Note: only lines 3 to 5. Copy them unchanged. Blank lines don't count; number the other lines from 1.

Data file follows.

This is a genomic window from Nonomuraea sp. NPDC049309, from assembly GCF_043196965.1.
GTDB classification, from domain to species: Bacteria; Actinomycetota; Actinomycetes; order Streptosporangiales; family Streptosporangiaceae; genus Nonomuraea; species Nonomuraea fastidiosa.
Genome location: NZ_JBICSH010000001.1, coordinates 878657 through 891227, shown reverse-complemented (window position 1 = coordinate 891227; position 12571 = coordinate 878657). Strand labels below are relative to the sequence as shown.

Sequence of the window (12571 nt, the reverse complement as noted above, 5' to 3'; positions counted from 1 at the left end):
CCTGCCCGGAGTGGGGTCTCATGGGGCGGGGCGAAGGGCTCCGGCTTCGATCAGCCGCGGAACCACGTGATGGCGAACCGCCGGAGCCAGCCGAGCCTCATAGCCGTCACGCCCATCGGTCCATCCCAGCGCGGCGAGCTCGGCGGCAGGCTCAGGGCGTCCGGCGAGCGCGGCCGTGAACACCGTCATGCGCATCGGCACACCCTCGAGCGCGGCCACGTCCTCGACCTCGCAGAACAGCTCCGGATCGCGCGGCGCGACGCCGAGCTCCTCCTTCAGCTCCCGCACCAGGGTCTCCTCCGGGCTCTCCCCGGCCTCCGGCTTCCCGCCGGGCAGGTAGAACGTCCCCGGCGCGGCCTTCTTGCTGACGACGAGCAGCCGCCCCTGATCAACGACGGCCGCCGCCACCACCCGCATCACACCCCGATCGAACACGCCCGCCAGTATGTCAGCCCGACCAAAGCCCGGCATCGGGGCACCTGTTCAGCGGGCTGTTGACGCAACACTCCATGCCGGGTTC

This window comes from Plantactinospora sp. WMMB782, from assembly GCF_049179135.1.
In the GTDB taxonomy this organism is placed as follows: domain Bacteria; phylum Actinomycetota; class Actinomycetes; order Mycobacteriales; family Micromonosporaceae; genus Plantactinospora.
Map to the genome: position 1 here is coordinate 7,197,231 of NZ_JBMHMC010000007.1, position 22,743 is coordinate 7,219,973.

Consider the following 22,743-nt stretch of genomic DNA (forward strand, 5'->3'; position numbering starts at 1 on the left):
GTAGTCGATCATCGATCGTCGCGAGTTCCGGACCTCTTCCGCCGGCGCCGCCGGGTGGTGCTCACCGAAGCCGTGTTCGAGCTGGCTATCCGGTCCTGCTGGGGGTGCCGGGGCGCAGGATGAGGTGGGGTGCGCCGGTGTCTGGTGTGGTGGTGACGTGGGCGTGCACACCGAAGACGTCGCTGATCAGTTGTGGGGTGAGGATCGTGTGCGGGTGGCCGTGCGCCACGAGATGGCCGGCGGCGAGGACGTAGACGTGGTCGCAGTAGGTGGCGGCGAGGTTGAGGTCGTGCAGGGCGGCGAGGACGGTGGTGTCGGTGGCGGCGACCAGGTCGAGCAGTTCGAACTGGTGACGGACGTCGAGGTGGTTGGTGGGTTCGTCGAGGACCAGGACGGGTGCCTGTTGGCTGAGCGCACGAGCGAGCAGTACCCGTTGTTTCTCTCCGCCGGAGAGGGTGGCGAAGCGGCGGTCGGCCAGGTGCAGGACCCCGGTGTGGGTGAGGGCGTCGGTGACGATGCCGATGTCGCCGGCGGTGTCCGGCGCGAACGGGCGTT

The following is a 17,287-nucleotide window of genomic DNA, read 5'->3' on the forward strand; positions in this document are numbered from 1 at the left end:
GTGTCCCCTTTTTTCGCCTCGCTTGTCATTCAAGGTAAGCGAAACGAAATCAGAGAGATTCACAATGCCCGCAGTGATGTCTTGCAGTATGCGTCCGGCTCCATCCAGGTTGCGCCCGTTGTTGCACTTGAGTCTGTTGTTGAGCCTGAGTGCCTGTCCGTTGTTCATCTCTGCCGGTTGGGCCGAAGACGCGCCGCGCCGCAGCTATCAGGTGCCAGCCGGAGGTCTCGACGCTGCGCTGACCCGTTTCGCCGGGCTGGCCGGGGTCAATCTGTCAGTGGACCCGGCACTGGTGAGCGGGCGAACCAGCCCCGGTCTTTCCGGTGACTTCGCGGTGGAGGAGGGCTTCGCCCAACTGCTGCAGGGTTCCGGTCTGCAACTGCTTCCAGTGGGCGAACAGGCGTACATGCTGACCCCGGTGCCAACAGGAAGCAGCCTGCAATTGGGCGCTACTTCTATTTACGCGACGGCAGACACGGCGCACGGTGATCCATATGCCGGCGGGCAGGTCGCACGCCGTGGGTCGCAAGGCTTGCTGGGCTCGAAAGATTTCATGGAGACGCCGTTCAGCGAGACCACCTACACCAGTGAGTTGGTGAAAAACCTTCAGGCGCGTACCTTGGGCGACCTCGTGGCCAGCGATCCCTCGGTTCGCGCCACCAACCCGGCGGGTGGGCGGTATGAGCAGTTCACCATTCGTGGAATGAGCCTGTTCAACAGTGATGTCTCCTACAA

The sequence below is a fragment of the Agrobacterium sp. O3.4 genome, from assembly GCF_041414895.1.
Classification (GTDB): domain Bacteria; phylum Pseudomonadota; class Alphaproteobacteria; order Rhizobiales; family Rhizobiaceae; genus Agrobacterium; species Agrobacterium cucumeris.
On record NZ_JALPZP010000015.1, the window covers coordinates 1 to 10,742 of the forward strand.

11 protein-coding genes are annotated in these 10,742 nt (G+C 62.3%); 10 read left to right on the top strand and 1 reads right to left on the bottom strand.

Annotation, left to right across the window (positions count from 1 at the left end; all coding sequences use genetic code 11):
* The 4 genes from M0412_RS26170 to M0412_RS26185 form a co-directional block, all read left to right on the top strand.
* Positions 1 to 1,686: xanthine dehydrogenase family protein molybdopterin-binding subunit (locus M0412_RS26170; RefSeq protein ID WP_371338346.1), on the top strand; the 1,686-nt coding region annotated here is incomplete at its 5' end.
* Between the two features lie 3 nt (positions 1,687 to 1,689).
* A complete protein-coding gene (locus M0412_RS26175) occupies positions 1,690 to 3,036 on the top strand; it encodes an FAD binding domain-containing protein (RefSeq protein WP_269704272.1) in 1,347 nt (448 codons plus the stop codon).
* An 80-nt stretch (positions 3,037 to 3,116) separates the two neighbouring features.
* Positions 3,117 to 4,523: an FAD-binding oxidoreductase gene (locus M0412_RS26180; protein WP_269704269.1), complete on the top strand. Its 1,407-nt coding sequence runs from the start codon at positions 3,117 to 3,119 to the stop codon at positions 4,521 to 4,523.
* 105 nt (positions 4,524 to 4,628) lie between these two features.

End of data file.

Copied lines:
Genome location: NZ_JBICSH010000001.1, coordinates 878657 through 891227, shown reverse-complemented (window position 1 = coordinate 891227; position 12571 = coordinate 878657). Strand labels below are relative to the sequence as shown.

Sequence of the window (12571 nt, the reverse complement as noted above, 5' to 3'; positions counted from 1 at the left end):
CCTGCCCGGAGTGGGGTCTCATGGGGCGGGGCGAAGGGCTCCGGCTTCGATCAGCCGCGGAACCACGTGATGGCGAACCGCCGGAGCCAGCCGAGCCTCATAGCCGTCACGCCCATCGGTCCATCCCAGCGCGGCGAGCTCGGCGGCAGGCTCAGGGCGTCCGGCGAGCGCGGCCGTGAACACCGTCATGCGCATCGGCACACCCTCGAGCGCGGCCACGTCCTCGACCTCGCAGAACAGCTCCGGATCGCGCGGCGCGACGCCGAGCTCCTCCTTCAGCTCCCGCACCAGGGTCTCCTCCGGGCTCTCCCCGGCCTCCGGCTTCCCGCCGGGCAGGTAGAACGTCCCCGGCGCGGCCTTCTTGCTGACGACGAGCAGCCGCCCCTGATCAACGACGGCCGCCGCCACCACCCGCATCACACCCCGATCGAACACGCCCGCCAGTATGTCAGCCCGACCAAAGCCCGGCATCGGGGCACCTGTTCAGCGGGCTGTTGACGCAACACTCCATGCCGGGTTC